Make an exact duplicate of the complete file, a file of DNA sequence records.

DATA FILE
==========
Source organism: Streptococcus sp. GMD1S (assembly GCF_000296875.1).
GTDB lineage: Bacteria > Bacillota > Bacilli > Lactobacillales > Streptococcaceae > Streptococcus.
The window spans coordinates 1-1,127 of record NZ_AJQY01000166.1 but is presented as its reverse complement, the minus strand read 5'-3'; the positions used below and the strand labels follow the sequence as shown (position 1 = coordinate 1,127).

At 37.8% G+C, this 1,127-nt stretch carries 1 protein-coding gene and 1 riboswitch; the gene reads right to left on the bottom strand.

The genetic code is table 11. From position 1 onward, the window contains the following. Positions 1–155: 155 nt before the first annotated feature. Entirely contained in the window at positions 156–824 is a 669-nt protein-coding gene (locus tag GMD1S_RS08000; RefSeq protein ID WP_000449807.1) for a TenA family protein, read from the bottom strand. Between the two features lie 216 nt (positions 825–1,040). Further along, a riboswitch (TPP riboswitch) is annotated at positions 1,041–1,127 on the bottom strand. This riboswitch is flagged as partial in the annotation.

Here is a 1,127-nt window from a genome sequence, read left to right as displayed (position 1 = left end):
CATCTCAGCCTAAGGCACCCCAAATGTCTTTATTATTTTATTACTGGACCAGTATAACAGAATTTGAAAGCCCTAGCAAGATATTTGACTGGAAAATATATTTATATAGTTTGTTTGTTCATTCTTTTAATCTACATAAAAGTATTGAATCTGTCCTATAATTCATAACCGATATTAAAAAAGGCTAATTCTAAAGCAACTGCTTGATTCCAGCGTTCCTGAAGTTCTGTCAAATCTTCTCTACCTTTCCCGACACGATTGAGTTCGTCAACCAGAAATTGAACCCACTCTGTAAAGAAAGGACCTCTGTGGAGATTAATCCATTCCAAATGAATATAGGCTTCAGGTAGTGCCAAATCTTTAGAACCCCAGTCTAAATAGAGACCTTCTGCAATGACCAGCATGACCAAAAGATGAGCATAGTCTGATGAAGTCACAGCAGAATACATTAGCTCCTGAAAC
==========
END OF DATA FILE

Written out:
Source organism: Streptococcus sp. GMD1S (assembly GCF_000296875.1).
GTDB lineage: Bacteria > Bacillota > Bacilli > Lactobacillales > Streptococcaceae > Streptococcus.
The window spans coordinates 1-1,127 of record NZ_AJQY01000166.1 but is presented as its reverse complement, the minus strand read 5'-3'; the positions used below and the strand labels follow the sequence as shown (position 1 = coordinate 1,127).

At 37.8% G+C, this 1,127-nt stretch carries 1 protein-coding gene and 1 riboswitch; the gene reads right to left on the bottom strand.

The genetic code is table 11. From position 1 onward, the window contains the following. Positions 1–155: 155 nt before the first annotated feature. Entirely contained in the window at positions 156–824 is a 669-nt protein-coding gene (locus tag GMD1S_RS08000; RefSeq protein ID WP_000449807.1) for a TenA family protein, read from the bottom strand. Between the two features lie 216 nt (positions 825–1,040). Further along, a riboswitch (TPP riboswitch) is annotated at positions 1,041–1,127 on the bottom strand. This riboswitch is flagged as partial in the annotation.

Here is a 1,127-nt window from a genome sequence, read left to right as displayed (position 1 = left end):
CATCTCAGCCTAAGGCACCCCAAATGTCTTTATTATTTTATTACTGGACCAGTATAACAGAATTTGAAAGCCCTAGCAAGATATTTGACTGGAAAATATATTTATATAGTTTGTTTGTTCATTCTTTTAATCTACATAAAAGTATTGAATCTGTCCTATAATTCATAACCGATATTAAAAAAGGCTAATTCTAAAGCAACTGCTTGATTCCAGCGTTCCTGAAGTTCTGTCAAATCTTCTCTACCTTTCCCGACACGATTGAGTTCGTCAACCAGAAATTGAACCCACTCTGTAAAGAAAGGACCTCTGTGGAGATTAATCCATTCCAAATGAATATAGGCTTCAGGTAGTGCCAAATCTTTAGAACCCCAGTCTAAATAGAGACCTTCTGCAATGACCAGCATGACCAAAAGATGAGCATAGTCTGATGAAGTCACAGCAGAATACATTAGCTCCTGAAAC